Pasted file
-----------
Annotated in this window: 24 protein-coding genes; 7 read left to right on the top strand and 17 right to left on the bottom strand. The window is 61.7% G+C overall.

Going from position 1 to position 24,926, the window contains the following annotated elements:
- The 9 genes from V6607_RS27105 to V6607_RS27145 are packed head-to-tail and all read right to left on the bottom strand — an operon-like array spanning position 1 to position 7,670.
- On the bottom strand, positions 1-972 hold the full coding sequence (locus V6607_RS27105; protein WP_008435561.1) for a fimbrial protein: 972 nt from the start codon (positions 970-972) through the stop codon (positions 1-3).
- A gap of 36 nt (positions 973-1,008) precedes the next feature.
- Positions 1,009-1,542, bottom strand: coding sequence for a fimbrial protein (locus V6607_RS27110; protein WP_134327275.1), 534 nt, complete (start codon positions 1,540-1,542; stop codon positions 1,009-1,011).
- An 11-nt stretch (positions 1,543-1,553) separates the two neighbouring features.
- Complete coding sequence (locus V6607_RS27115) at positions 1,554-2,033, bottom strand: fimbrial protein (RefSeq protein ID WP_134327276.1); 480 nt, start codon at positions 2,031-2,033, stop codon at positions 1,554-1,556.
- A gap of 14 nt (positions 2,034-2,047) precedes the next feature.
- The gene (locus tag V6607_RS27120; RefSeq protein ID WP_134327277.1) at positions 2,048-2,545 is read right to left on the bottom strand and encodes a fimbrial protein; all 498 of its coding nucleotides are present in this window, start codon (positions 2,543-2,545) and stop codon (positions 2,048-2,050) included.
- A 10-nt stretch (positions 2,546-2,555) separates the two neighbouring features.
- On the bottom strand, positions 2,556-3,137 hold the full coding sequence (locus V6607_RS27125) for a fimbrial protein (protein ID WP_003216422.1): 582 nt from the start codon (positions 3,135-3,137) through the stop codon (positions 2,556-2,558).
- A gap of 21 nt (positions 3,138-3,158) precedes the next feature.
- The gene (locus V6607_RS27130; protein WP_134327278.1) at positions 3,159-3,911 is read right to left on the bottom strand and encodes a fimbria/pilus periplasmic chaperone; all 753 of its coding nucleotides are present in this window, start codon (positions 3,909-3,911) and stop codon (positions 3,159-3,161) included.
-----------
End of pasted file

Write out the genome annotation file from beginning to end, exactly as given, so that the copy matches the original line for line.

Annotated in this window: 24 protein-coding genes; 7 read left to right on the top strand and 17 right to left on the bottom strand. The window is 61.7% G+C overall.

Going from position 1 to position 24,926, the window contains the following annotated elements:
- The 9 genes from V6607_RS27105 to V6607_RS27145 are packed head-to-tail and all read right to left on the bottom strand — an operon-like array spanning position 1 to position 7,670.
- On the bottom strand, positions 1-972 hold the full coding sequence (locus V6607_RS27105; protein WP_008435561.1) for a fimbrial protein: 972 nt from the start codon (positions 970-972) through the stop codon (positions 1-3).
- A gap of 36 nt (positions 973-1,008) precedes the next feature.
- Positions 1,009-1,542, bottom strand: coding sequence for a fimbrial protein (locus V6607_RS27110; protein WP_134327275.1), 534 nt, complete (start codon positions 1,540-1,542; stop codon positions 1,009-1,011).
- An 11-nt stretch (positions 1,543-1,553) separates the two neighbouring features.
- Complete coding sequence (locus V6607_RS27115) at positions 1,554-2,033, bottom strand: fimbrial protein (RefSeq protein ID WP_134327276.1); 480 nt, start codon at positions 2,031-2,033, stop codon at positions 1,554-1,556.
- A gap of 14 nt (positions 2,034-2,047) precedes the next feature.
- The gene (locus tag V6607_RS27120; RefSeq protein ID WP_134327277.1) at positions 2,048-2,545 is read right to left on the bottom strand and encodes a fimbrial protein; all 498 of its coding nucleotides are present in this window, start codon (positions 2,543-2,545) and stop codon (positions 2,048-2,050) included.
- A 10-nt stretch (positions 2,546-2,555) separates the two neighbouring features.
- On the bottom strand, positions 2,556-3,137 hold the full coding sequence (locus V6607_RS27125) for a fimbrial protein (protein ID WP_003216422.1): 582 nt from the start codon (positions 3,135-3,137) through the stop codon (positions 2,556-2,558).
- A gap of 21 nt (positions 3,138-3,158) precedes the next feature.
- The gene (locus V6607_RS27130; protein WP_134327278.1) at positions 3,159-3,911 is read right to left on the bottom strand and encodes a fimbria/pilus periplasmic chaperone; all 753 of its coding nucleotides are present in this window, start codon (positions 3,909-3,911) and stop codon (positions 3,159-3,161) included.